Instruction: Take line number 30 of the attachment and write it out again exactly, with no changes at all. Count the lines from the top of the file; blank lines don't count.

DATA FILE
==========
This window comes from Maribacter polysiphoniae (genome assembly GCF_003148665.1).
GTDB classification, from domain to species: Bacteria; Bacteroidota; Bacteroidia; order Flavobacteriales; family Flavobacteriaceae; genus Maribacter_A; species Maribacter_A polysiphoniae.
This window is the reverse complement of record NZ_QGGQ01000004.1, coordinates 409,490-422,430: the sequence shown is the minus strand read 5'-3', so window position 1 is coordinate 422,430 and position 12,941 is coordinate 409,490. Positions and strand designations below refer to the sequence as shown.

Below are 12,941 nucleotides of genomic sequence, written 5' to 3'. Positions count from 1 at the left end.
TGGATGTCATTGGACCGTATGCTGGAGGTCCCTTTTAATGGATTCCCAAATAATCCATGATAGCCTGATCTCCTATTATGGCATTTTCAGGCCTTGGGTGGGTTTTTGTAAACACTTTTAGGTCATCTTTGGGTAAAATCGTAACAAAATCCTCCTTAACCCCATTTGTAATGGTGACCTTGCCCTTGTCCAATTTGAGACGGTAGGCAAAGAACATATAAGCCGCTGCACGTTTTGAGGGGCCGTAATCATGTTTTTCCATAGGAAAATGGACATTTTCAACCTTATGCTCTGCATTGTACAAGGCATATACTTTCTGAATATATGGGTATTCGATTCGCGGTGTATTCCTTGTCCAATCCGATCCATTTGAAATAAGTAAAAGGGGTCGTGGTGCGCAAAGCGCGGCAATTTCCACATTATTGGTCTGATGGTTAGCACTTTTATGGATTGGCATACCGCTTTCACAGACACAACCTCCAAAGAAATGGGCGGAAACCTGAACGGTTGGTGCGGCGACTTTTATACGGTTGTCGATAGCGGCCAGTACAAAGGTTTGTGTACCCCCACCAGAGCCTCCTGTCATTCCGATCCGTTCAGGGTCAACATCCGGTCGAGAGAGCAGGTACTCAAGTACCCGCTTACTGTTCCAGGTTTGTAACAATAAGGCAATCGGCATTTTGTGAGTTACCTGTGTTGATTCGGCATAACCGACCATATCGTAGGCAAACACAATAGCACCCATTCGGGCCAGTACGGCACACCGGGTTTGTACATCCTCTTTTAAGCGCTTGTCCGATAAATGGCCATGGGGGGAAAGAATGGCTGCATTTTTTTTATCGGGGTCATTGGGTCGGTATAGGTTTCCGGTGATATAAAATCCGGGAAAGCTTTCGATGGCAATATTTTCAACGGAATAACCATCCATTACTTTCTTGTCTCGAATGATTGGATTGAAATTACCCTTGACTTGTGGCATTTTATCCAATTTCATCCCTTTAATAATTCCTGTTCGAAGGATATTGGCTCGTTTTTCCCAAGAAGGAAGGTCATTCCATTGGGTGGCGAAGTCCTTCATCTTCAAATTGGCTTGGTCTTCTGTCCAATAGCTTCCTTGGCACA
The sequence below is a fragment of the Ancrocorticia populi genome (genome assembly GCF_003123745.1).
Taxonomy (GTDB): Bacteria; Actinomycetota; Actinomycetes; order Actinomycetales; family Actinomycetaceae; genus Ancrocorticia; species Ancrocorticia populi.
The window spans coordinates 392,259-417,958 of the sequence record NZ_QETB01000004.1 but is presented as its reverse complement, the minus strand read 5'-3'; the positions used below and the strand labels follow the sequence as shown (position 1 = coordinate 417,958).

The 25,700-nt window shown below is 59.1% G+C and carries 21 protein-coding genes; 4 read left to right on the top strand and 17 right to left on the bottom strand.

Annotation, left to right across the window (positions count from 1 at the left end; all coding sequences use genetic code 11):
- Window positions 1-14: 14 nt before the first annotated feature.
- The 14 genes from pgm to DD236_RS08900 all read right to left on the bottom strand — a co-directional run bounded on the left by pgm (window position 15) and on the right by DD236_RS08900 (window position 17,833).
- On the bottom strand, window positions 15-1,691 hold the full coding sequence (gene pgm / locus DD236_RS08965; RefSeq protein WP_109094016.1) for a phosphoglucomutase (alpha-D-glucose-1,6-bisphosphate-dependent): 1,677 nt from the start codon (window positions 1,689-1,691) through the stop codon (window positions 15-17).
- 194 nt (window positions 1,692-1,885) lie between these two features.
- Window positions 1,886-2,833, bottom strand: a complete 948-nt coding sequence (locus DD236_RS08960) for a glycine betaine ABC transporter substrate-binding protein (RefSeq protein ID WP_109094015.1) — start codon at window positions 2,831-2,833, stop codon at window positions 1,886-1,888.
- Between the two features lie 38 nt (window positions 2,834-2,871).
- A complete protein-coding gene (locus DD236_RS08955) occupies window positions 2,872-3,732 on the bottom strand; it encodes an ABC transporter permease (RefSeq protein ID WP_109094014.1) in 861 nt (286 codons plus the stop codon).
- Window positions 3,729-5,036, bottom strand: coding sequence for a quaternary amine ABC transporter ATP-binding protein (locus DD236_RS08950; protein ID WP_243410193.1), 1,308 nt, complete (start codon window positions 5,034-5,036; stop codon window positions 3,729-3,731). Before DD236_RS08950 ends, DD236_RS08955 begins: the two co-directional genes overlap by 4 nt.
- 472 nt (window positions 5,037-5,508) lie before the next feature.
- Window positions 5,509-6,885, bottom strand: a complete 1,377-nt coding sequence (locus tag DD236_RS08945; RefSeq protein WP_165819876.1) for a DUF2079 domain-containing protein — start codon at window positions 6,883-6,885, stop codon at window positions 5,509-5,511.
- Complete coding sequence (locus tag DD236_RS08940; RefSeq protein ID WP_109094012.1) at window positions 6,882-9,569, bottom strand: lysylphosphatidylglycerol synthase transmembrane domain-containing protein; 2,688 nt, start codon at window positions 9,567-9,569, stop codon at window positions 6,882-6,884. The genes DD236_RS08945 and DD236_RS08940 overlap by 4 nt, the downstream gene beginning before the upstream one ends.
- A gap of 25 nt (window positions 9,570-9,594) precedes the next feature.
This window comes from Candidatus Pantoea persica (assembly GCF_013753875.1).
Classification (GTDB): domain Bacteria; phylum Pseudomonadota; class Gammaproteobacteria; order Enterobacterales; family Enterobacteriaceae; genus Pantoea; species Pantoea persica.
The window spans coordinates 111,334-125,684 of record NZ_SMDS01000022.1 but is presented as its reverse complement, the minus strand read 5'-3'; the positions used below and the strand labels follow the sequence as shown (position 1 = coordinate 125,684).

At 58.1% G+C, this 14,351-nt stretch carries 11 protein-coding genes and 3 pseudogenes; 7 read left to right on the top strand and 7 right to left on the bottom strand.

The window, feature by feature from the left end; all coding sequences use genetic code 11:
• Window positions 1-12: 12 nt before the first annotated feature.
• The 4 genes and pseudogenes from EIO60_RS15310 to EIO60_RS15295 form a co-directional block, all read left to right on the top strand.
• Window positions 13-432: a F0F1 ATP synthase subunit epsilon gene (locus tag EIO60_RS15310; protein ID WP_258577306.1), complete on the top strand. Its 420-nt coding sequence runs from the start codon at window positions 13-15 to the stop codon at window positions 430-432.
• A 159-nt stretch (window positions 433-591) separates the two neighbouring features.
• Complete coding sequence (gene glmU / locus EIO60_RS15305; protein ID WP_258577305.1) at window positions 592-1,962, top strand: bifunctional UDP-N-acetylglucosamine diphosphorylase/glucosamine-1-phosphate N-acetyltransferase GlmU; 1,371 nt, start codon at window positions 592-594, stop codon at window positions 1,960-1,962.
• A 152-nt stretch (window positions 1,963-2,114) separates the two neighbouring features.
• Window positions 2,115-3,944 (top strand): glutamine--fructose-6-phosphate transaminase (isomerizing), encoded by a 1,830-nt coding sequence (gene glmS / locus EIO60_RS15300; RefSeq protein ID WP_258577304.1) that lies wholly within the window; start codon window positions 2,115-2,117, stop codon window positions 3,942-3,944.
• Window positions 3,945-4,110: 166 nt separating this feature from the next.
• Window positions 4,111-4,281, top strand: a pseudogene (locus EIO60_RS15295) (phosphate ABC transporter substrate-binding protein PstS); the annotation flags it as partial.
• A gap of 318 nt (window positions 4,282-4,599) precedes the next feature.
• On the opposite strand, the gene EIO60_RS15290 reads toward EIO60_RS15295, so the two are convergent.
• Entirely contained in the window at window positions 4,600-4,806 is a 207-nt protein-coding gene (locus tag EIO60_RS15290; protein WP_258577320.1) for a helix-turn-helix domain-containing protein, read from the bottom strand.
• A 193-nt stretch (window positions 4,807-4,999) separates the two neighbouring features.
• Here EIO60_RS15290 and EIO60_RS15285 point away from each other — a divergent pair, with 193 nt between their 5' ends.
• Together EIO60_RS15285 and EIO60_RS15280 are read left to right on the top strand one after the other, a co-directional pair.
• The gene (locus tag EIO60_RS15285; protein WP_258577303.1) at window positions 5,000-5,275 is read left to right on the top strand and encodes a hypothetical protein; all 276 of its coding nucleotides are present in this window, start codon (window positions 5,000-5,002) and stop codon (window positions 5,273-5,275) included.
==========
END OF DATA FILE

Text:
• Window positions 13-432: a F0F1 ATP synthase subunit epsilon gene (locus tag EIO60_RS15310; protein ID WP_258577306.1), complete on the top strand. Its 420-nt coding sequence runs from the start codon at window positions 13-15 to the stop codon at window positions 430-432.